[0018]FIGS. 2A and 2B illustrate examples of typical television screens displaying incompatible media formats, illustrating no image shifting for burnout protection. For example, FIG. 2A depicts a widescreen format presentation displayed on a standard screen. The media content is displayed in the center of the screen and black bars appear in the unused screen real estate on the top and bottom of the screen. FIG. 2B depicts a standard format presentation displayed on a widescreen format television. The media content is displayed in the center of the screen and black bars appear in the unused screen real estate on the left and right sides of the screen.

[0019] Turning now to FIGS. 3A-3F, example screen burnout compensation at the projection lenses through image movement across all available screen real estate in accordance with a preferred embodiment of the present invention. If the media format is not compatible with the screen aspect ratio, an image shifter is used to slowly shift the image to ensure that no one area of the guns is unused for a long period of time.

[0020] As shown in FIGS. 3A-3C, a widescreen format image is projected using standard format guns, starting at the top of the screen. The image is then slowly shifted up and down. Similarly, as shown in FIGS. 3D-3F, a standard format image is projected from widescreen format guns, starting at the left side of the screen. The image is then slowly shifted right and left.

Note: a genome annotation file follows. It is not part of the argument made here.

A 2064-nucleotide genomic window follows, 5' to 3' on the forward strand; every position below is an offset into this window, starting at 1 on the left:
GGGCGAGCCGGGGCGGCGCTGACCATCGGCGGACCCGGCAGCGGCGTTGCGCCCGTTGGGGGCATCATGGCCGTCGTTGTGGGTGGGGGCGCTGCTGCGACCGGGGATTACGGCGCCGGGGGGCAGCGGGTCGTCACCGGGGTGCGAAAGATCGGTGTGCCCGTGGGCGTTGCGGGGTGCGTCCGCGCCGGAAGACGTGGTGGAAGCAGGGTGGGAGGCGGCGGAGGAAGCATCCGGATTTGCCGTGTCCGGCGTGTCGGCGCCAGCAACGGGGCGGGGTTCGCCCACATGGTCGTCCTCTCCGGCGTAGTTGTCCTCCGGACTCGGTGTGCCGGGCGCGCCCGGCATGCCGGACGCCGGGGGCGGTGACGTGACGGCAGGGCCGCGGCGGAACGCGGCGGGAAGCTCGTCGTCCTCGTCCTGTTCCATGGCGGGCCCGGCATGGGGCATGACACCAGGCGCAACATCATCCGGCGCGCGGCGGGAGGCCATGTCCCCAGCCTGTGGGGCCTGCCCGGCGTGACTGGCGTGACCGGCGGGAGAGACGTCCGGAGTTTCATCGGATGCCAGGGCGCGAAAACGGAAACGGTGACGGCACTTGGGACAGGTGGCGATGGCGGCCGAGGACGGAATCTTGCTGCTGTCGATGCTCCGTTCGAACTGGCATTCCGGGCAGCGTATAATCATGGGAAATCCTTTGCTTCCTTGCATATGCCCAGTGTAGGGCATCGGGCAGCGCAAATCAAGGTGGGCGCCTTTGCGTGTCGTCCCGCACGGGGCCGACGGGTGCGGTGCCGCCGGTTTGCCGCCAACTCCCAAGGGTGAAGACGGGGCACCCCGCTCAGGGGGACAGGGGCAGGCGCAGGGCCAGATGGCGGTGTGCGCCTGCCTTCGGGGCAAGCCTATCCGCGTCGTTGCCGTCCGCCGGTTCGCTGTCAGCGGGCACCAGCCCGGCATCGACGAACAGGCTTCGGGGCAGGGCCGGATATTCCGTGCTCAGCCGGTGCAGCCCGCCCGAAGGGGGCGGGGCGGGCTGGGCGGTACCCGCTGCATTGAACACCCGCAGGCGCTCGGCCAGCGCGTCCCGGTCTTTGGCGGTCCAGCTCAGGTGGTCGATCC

[0021] The image is shifted slowly so that the viewer may not notice the image movement. When such image shifts are allowed to reach the screen, viewers may find such movements to be an annoyance, particularly if a high degree of burnout protection is being achieved through shifts across the entire unused screen real estate. Many people invest large sums of money into home theater equipment, and optimal viewing experience is key to the home theater market. While image shifting may protect against burnout imprinting, or at least greatly delay its noticeable effects, the technique may still detract from an otherwise enjoyable viewing experience.

[0022] In accordance with a preferred embodiment of the present invention, optical elements are provided to redirect the projected image to the center of the screen. As the image moves on the projection guns the optical elements are positioned accordingly to shift the projected image such that the viewable image is fixed. In a multigun system, if a burnout projection mechanism is applied to the system, the burnout projection mechanism must be applied on all of the guns.